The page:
Japan Confirms First Domestic Infection of Swine Flu

by VR Sreeraman on  May 16, 2009 at 4:38 PM Tropical Disease News
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Japan on Saturday confirmed its first domestic infection of swine flu after a male high school student who has never been abroad tested positive for the virus, the government said.
 Japan Confirms First Domestic Infection of Swine Flu
Japan Confirms First Domestic Infection of Swine Flu

"Today, the first patient infected with the new-type influenza in the country was confirmed," Health Minister Yoichi Masuzoe told a news conference.

Two of the student's schoolmates, one boy and one girl, had also tested positive for swine flu in an initial genetic examination, which was being followed up by further tests, government officials said.

"The (three) people have no record of travelling abroad," Masuzoe said, adding that the students had been isolated and were being treated in a hospital in the western city of Kobe.

Seventeen other students from the school were also being testing after they complained about feeling unwell, local officials said, without suggesting any of them were being considered suspected cases at this stage.

Prime Minister Taro Aso called on Japan's people to stay calm and vowed to take necessary measures to prevent a wider outbreak.

"Please act calmly while being on alert," Aso said in a statement.

"The government will carry out thorough inspections on the patients and on the people close to them. We will take action to stop the infection from spreading."

The student from Kobe, who had suffered flu symptoms for several days since Monday, tested positive for the virus in the final test, Masuzoe said.

"The infected student still has a temperature, while one of the two suspected patients is recovering," a health ministry official said.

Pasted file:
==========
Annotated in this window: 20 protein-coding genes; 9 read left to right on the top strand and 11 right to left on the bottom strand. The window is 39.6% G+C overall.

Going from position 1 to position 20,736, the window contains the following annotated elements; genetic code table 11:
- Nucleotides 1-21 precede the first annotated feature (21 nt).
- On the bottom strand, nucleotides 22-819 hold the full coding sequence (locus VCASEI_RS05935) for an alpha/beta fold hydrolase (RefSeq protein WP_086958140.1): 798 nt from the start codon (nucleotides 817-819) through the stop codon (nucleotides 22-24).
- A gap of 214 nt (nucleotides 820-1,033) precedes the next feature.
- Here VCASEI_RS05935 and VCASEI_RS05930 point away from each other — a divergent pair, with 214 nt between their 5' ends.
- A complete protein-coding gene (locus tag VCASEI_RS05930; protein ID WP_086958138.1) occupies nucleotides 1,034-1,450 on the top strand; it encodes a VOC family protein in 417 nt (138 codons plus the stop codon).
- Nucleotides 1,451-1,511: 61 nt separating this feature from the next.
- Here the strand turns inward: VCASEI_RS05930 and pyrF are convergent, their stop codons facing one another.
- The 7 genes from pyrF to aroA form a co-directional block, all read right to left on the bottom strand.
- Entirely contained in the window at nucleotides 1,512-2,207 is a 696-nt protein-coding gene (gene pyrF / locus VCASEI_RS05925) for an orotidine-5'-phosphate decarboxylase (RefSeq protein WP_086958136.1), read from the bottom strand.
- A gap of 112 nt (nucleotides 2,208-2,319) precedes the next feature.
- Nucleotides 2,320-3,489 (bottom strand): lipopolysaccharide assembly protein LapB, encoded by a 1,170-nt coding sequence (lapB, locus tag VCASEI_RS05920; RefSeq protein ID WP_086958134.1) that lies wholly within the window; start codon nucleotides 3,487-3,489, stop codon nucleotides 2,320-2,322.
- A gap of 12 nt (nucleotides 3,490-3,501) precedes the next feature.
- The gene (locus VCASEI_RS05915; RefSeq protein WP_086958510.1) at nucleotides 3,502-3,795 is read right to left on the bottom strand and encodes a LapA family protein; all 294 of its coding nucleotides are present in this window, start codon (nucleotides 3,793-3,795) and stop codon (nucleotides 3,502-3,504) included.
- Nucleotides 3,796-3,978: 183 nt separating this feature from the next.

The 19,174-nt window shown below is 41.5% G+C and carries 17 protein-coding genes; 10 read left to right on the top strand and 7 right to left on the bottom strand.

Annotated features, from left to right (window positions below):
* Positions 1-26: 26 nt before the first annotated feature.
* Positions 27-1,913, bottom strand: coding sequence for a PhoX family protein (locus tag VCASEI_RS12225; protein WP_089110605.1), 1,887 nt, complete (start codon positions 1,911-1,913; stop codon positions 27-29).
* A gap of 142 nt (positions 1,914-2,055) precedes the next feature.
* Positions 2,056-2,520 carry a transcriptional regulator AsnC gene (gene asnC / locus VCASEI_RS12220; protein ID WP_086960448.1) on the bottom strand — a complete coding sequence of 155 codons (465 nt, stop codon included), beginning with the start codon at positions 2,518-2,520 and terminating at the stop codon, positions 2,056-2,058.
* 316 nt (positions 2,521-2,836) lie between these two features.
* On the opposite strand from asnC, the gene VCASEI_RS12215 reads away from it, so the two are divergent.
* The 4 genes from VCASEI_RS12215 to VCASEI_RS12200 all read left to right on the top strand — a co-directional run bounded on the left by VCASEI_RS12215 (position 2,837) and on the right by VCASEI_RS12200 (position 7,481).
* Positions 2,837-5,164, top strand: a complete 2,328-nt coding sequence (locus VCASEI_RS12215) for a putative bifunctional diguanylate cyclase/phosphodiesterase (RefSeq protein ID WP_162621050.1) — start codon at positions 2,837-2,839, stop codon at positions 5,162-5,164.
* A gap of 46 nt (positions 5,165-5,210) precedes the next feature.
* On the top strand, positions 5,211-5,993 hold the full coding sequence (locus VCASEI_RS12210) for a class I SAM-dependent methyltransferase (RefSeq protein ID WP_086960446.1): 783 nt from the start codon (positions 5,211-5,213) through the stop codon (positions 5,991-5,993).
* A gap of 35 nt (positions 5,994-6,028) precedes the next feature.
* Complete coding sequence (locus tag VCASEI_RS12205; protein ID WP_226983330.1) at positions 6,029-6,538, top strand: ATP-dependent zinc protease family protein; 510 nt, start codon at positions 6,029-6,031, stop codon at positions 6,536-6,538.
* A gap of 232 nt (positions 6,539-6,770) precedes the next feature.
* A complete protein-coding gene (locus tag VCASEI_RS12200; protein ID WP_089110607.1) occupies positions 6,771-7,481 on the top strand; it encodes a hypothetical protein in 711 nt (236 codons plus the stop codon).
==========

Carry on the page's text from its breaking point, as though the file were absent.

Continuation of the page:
Authorities in Kobe decided to temporarily close at least 75 schools and kindergartens and cancel festivals and other public events in some districts of the city, where fear of an outbreak was growing rapidly.

"It's totally beyond our imagination," Seiichi Sakurai, of the city's health and welfare bureau, told reporters. "We couldn't have predicted it.

"The virus entered the country undetected. I'm afraid the infection may have already spread further."

Reiko Hamuro, a 42-year-old transport company employee from Kobe, told AFP: "All of a sudden, people started wearing masks today. It's scary because the cases came without any warning signs. I will try to avoid crowds."

Kobe, one of the nation's largest port cities with a population of 1.5 million, is still remembered for the 1995 Kobe earthquake, which killed some 6,500 people in the region.

Saturday's confirmed case is the first infection known to have taken place within the country.

"We are entering a new phase," Chief Cabinet Secretary Takeo Kawamura told an emergency meeting at the prime minister's office in Tokyo. "We will do our best to protect the safety and security of the people."

Earlier this month, Japan confirmed its first A(H1N1) cases -- a school teacher and three students who arrived at Tokyo's Narita International Airport from North America and were immediately quarantined.

One of those four patients was released from hospital Saturday afternoon, while the remaining three were due to discharged after another round of flu tests as early as Sunday, local media said.

Authorities also isolated in a hotel 48 people who had been on the same flight from Detroit as the infected passengers. All of them had been released by Saturday, officials said.

Source: AFP

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